# Cauchy-Riemann equations

In complex analysis, the **Cauchy-Riemann equations** are two partial differential equations that a complex function must satisfy in some region of the complex plane for it to be analytic in that region.^{[1]}^{[2]} This has important implications for the differentiability of complex functions. If we express a complex number *z* in terms of two real numbers, *x* and *y*, through *z*=*x*+*iy*, then a complex function, *f(z)*, can be expressed in terms of two functions of *x* and *y*, *u(x,y)* and *v(x,y)*, as,

The Cauchy-Riemann equations can then be expressed in terms of *u(x,y)* and *v(x,y)* as,^{[2]}

They are named after Augustin-Louis Cauchy and Bernhard Riemann.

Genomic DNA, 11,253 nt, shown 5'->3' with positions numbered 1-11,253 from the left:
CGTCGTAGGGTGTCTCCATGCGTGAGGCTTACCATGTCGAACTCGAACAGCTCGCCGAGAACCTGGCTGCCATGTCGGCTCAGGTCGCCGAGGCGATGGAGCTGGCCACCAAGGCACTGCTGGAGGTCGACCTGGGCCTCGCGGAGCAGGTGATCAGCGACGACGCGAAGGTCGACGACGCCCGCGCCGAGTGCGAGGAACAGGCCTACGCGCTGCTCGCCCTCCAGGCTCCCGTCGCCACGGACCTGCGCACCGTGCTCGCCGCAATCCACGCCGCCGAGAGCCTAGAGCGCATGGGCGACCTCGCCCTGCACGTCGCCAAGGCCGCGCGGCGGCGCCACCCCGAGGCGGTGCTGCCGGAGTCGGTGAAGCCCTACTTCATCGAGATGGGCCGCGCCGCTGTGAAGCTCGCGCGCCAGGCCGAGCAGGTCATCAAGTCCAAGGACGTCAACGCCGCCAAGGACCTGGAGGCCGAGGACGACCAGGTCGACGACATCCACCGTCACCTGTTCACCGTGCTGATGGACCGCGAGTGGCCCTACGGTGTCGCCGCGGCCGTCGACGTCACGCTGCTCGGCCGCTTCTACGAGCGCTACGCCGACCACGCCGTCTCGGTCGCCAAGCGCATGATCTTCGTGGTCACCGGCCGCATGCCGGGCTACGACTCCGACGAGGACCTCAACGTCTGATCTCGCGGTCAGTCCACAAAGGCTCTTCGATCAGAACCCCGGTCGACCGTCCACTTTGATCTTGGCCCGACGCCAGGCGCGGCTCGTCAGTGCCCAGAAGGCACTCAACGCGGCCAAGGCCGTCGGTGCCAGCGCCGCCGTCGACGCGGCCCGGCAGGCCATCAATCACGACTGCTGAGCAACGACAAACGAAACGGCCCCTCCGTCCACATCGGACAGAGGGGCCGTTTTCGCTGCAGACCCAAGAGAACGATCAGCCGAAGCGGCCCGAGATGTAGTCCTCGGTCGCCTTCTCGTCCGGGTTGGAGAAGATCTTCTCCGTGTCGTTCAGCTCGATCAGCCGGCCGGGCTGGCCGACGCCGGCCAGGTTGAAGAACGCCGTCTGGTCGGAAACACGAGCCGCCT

## Derivation

When defining the derivative of a real function, it is done through a limit. The same method can be used for complex differentiation, defining it as,^{[1]}

However we require the derivative and so this limit to be unique. But in the complex plane we can approach the limit in many different ways (e.g. along the real axis or the imaginary axis among others). These must all give the same result. If Δ*z*=Δ*x*+*i*Δ*y* and expressing *f* in terms of *u(x,y)* and *v(x,y)* as before then the limit becomes,

Consider the cases of Δ*z* being purely real or purely imaginary, corresponding to taking the limit along wither the real or imaginary axes. If Δ*z* is real then Δ*y* is zero meaning,

If instead the case of Δ*z* being imaginary (Δ*x* is zero) is considered then,

For *f* to be differentiable at a point *z* these two must be identical. Comparing real and imaginary parts gives the Cauchy-Riemann equations,

## References

- ↑
^{1.0}^{1.1}K.F. Riley, M.P. Hobson, S.J. Bence,*Mathematical Methods for Physics and Engineering*, Cambridge University Press, 3rd ed., 2006 - ↑
^{2.0}^{2.1}Cauchy-Riemann Equations from mathworld.wolfram.com